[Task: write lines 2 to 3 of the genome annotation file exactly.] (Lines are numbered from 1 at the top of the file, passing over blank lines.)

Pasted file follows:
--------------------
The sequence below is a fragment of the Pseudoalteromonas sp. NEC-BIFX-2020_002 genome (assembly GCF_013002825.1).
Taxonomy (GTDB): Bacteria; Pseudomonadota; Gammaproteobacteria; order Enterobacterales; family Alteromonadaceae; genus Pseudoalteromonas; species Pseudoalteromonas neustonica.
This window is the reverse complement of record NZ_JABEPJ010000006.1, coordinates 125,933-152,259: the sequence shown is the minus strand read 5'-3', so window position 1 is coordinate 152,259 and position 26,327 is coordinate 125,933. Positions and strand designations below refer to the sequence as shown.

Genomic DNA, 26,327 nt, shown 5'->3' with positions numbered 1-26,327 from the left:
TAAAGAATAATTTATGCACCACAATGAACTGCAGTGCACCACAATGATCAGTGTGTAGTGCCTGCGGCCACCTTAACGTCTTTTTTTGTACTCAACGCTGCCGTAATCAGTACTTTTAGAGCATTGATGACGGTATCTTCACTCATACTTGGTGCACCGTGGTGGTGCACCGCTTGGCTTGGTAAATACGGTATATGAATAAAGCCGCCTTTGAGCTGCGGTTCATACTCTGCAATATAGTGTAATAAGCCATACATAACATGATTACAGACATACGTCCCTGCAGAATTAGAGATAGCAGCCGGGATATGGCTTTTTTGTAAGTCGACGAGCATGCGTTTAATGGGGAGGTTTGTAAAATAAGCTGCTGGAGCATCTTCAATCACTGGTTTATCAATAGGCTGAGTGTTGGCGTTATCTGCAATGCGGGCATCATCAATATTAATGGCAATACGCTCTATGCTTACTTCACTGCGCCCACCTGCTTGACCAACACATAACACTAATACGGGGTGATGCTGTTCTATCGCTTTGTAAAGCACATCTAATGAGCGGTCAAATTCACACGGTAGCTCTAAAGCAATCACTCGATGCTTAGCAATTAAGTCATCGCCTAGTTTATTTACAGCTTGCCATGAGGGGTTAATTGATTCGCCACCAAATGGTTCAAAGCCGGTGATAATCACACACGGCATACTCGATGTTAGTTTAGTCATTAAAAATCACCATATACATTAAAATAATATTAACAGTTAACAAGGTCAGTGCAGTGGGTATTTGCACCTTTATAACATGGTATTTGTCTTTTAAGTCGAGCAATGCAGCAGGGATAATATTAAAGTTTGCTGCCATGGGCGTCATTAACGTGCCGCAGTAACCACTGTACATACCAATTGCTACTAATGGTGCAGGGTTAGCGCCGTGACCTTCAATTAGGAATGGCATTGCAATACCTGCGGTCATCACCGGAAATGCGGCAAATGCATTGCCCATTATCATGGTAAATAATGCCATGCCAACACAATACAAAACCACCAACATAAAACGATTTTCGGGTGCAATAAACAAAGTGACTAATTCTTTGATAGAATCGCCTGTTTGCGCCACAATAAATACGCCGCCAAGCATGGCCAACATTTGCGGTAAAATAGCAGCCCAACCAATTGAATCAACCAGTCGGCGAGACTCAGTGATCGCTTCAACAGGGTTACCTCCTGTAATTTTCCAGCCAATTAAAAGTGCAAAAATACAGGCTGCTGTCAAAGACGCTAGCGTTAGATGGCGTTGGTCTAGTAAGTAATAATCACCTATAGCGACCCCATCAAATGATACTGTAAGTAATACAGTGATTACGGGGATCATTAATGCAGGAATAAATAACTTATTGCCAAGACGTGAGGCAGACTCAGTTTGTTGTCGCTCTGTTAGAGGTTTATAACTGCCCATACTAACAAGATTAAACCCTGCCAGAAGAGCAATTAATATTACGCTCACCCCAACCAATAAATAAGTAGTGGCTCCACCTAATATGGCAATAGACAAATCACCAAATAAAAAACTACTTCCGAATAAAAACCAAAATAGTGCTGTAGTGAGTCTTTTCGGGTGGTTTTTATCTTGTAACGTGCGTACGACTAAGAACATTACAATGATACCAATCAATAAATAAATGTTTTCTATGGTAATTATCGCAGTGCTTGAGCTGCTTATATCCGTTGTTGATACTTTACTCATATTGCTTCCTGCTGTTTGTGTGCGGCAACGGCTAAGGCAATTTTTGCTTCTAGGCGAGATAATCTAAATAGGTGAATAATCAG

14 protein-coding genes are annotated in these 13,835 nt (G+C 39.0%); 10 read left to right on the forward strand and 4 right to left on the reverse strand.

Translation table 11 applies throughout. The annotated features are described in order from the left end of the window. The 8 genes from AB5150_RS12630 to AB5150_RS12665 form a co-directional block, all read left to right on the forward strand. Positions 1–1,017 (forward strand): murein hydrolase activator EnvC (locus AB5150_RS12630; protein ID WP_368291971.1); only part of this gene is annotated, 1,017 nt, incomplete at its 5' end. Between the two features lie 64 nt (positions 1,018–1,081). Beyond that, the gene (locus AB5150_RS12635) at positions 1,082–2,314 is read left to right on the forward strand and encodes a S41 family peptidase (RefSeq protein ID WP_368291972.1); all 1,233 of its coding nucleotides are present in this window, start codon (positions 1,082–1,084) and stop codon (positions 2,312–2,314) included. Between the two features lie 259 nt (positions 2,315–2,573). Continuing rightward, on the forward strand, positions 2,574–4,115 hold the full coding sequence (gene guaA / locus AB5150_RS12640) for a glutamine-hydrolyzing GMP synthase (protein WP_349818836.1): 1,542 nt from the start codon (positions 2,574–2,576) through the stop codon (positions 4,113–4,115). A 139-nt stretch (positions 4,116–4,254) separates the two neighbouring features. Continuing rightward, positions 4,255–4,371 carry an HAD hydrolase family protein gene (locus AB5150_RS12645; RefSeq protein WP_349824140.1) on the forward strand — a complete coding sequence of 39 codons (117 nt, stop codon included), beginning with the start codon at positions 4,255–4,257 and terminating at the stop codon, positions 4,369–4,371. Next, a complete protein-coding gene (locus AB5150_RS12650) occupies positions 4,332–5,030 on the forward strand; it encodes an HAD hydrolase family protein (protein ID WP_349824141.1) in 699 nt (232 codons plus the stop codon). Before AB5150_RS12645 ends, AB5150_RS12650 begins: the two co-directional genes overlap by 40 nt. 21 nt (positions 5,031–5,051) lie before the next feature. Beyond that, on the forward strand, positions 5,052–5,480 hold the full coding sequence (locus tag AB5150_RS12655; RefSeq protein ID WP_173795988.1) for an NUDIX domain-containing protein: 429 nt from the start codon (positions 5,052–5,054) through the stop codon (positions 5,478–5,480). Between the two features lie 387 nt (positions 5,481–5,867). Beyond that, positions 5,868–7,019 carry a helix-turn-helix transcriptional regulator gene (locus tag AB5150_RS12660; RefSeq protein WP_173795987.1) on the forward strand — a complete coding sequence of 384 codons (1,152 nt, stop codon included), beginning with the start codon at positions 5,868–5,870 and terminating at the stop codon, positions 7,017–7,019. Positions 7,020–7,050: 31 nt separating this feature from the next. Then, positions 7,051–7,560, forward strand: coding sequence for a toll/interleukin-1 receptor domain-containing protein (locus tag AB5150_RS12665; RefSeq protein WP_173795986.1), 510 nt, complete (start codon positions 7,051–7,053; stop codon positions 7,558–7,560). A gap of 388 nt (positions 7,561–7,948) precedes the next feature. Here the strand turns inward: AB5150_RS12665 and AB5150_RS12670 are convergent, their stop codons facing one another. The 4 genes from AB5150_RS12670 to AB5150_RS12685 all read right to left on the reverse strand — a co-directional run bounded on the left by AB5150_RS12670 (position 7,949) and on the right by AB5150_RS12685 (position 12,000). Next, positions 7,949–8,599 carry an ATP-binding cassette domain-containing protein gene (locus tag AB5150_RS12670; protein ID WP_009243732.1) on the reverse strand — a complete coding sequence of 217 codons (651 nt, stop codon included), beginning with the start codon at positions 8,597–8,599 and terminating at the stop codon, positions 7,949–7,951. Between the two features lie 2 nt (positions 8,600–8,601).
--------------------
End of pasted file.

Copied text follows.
Taxonomy (GTDB): Bacteria; Pseudomonadota; Gammaproteobacteria; order Enterobacterales; family Alteromonadaceae; genus Pseudoalteromonas; species Pseudoalteromonas neustonica.
This window is the reverse complement of record NZ_JABEPJ010000006.1, coordinates 125,933-152,259: the sequence shown is the minus strand read 5'-3', so window position 1 is coordinate 152,259 and position 26,327 is coordinate 125,933. Positions and strand designations below refer to the sequence as shown.